First published in October 2018
Britain will be “unequivocally pro-business” after it leaves the European Union, Theresa May has promised American investors. To neoliberal politicians, this was always the endgame.
The prime minister told the Bloomberg Global Business Forum in New York that the UK will be the low tax, high-skilled place to invest after Brexit.
Speaking days after EU leaders rejected her plans for future trading relations, Ms May will insist she is “confident” a deal can be reached. One wonders from where does this confidence emanate?
Do you get the feeling that Theresa May is setting up the UK/EU trade deal to fail, having primed American corporations and solicited its President in advance – or that she is using the US as a threat to bludgeon EU negotiators into capitulating to her troubled Chequers plan?
My suspicion is that one way or the other a trade deal will be agreed at the expense of the other. Either way, Theresa May will appear to have won something no matter what. But there’s a problem. Any US/UK trade deal will take years to formally agree and its net effect will be to align almost all standards and regulations to theirs.
Even more alarming is that Theresa May has said that the UK has a plan to create an economy which is appealing to investors across the world, with corporation tax the lowest among leading industrialised nations.
In 1978 corporation tax in the UK was 42%. By 1988 it was 25%, in 2008 it was 21%, is currently 19% and targeted to reach 17% by 2020 – with further reductions strongly hinted at. The current rate in Britain is the lowest in the G20 group of industrialised nations.
The two other leading economies of the EU alongside Britain do not compete on corporation tax. In France, corporation tax is charged at 33.3% and Germany it is 32.9%. Other struggling member states like Italy charge 27.9% and Spain 25%. Only countries like Albania, Belarus, Bulgaria, Bosnia and Herzegovina, Estonia and Lithuania within the EU charge less. That is of course excepting tax havens such as Ireland that can only survive by charging 12.5% on corporate profits through PO Box addresses – that employs no-one.
Most economic experts agree that tax havens and very low tax countries cause unjust laws, political turmoil, increased inequality and discrimination. The reason tax havens are rich countries is simply because very little money is distributed to the rest of the economy – or in neoliberal speak – nothing ‘trickles down.’ In addition, low tax regimes also attract the wrong type of investment and have demonstrably shown historically to be little more than a race to the bottom.
Ms May said:
“My message today is that a post-Brexit Britain will be an unequivocally pro-business Britain” stating that Britain will do the “most dynamic and ambitious free trade agreements with old friends and new allies alike.”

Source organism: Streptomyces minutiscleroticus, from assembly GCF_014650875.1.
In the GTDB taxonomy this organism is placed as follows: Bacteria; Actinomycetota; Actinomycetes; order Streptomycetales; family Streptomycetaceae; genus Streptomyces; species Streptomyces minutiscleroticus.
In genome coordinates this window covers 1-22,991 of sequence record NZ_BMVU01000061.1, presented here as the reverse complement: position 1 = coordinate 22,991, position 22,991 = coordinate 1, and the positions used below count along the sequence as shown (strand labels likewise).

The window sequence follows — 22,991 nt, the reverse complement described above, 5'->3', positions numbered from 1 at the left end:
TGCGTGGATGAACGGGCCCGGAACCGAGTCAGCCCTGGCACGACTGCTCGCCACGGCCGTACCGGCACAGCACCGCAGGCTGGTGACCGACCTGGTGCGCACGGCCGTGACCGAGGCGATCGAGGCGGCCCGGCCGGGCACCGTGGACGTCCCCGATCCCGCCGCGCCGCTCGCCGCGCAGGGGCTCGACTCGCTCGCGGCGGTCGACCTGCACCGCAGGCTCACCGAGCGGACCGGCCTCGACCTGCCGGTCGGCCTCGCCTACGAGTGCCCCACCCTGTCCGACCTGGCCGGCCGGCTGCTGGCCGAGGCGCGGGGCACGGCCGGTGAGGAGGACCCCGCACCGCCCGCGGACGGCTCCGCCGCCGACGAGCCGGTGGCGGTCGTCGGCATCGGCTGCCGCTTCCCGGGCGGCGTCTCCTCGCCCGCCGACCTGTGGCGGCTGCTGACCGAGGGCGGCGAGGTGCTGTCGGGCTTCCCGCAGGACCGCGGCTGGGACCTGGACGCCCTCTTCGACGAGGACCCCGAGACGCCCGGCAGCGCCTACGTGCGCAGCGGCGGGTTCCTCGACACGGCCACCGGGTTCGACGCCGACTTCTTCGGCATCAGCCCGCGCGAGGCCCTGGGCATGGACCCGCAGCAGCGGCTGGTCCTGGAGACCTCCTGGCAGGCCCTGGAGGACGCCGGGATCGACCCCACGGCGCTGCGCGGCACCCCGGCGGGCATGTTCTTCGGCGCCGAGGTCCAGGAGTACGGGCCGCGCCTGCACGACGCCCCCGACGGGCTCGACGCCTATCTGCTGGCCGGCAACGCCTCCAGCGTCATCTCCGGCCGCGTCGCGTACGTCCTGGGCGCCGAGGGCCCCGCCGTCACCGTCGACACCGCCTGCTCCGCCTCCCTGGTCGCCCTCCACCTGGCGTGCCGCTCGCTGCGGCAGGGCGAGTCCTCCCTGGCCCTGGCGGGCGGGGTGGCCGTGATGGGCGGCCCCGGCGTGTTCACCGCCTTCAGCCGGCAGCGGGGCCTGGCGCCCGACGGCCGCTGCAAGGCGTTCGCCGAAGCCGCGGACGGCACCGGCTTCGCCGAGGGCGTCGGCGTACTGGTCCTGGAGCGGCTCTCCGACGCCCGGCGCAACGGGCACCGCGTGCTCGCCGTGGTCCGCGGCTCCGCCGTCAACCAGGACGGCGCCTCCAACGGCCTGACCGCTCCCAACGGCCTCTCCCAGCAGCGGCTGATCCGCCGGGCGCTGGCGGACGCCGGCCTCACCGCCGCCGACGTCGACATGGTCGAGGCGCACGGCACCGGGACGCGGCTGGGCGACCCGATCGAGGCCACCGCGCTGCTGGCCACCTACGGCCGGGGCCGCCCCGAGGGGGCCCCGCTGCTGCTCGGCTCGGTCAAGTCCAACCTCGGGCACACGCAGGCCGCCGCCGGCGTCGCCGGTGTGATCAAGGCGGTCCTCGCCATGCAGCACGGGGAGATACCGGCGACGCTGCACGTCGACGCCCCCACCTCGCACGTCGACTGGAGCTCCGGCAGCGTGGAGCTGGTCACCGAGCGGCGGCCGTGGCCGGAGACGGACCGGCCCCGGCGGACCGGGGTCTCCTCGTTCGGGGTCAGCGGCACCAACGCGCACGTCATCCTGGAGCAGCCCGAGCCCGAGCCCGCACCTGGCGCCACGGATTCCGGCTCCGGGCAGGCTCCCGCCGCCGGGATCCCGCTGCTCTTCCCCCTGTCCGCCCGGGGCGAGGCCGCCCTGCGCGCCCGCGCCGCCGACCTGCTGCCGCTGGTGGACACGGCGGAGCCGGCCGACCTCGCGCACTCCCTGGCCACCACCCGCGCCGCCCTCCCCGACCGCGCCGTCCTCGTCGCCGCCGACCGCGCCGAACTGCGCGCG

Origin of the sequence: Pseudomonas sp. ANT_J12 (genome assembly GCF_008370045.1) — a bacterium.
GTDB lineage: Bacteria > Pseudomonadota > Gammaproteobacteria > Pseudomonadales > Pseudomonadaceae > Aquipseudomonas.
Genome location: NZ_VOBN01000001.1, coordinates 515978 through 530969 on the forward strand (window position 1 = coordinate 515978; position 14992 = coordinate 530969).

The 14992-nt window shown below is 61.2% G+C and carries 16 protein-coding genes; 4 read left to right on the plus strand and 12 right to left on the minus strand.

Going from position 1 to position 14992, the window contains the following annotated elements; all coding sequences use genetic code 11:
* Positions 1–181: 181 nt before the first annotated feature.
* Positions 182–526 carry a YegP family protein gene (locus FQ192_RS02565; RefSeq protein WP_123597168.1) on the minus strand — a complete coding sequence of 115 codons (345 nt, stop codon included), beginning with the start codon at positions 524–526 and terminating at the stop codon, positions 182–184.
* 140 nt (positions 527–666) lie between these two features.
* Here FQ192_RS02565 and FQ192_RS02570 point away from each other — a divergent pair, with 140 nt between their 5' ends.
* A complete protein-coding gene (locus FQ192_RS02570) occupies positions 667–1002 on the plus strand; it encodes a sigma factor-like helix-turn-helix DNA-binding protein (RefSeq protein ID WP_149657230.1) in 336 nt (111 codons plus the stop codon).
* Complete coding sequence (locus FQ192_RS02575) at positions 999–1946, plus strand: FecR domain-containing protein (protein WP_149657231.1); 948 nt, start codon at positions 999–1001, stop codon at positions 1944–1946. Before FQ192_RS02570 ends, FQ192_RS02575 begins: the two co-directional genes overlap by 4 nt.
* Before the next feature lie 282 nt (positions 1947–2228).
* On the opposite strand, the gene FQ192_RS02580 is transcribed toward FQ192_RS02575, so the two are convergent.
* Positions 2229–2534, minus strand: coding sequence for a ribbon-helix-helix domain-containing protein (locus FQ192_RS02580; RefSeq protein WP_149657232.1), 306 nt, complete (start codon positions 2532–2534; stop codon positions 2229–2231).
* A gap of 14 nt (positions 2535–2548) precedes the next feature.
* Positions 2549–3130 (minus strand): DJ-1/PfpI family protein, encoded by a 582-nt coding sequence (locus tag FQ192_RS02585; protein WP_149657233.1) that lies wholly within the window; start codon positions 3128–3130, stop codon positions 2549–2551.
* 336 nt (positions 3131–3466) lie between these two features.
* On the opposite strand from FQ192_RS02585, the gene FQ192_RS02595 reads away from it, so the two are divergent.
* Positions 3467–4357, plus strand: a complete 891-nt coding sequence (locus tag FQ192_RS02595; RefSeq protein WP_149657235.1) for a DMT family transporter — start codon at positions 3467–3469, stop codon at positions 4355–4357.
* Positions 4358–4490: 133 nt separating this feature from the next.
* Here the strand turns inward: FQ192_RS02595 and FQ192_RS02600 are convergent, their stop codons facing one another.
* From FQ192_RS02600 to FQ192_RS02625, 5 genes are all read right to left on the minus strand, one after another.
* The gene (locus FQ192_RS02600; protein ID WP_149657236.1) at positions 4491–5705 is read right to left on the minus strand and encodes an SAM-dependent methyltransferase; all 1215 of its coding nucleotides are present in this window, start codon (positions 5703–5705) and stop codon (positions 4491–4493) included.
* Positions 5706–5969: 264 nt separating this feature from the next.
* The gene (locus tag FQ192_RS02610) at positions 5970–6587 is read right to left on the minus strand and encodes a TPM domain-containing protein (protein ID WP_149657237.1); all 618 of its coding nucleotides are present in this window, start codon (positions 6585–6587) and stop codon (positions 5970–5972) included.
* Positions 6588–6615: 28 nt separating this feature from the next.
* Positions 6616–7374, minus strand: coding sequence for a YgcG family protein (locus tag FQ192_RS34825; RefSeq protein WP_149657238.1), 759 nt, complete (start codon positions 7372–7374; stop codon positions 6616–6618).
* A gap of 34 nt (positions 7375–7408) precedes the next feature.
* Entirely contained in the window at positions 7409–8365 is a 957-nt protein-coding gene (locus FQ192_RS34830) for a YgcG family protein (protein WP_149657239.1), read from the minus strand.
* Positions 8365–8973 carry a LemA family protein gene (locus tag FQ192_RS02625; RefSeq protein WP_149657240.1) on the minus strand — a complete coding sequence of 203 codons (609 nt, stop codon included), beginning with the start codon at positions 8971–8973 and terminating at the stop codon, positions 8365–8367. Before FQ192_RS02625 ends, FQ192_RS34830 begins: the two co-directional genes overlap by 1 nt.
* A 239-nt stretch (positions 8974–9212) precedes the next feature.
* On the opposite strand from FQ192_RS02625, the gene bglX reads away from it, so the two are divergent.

“Crucially we also have a plan to deliver an economy that is knowledge-rich, highly innovative, highly skilled and high quality but with low tax and smart regulation. So let me say this bit very clearly. Whatever your business, investing in a post-Brexit Britain will give you the lowest rate of corporation tax in the G20.”
“You will access service industries and a financial centre in London that are the envy of the world, the best universities, strong institutions, a sound approach to public finance and a consistent and dependable approach to high standards but intelligent regulation.”
This is the language of a Prime Minister that is selling out on Britain as a country. Britain is up for sale to the highest bidder. These are either desperate measures or deliberate actions to prepare corporate America for the deregulation festival that will be on offer come April 2019.
Ms May was dealt a humiliating blow at a summit of EU leaders in Salzburg last week when they rejected her Chequers blueprint for post-Brexit relations. Was this plan designed to fail or was it designed to threaten?
Craig Murray, ex British ambassador commented:
“The humiliation of Salzburg occurred because there was never a chance of any sympathy from EU member states for an attempt to dishonour the agreement (backstop” on North/South Ireland relations) of nine months ago. There is no way out of that conundrum. The government has belatedly remembered the existence of the FCO as a potential tool in international relations, and ambassadors in our Embassies in EU countries are currently staring in bafflement at dense and complex instructions urging them to convince their hosts that black is white.”
Ms May went further:
“Our relationship with the EU will change with Brexit. This is why I am confident we can reach a deal about our future relationship that is built in this spirit.”
Ms May attended the United Nations General Assembly, where she met with Donald Trump on Wednesday evening to push for a post-Brexit trade deal. Put on the table was a desire for a “big and ambitious” post-EU trade deal with America.
The Independent reports that
“such a trade deal is considered an important way for Ms May to help offset the economic impact of leaving the EU in March next year. It was high on the agenda when the prime minister ensured she was the first foreign leader to visit Mr Trump in Washington following his inauguration last year. Support from the US president could boost Ms May’s struggle to win over her critics, who have argued her exit plan is unworkable.”
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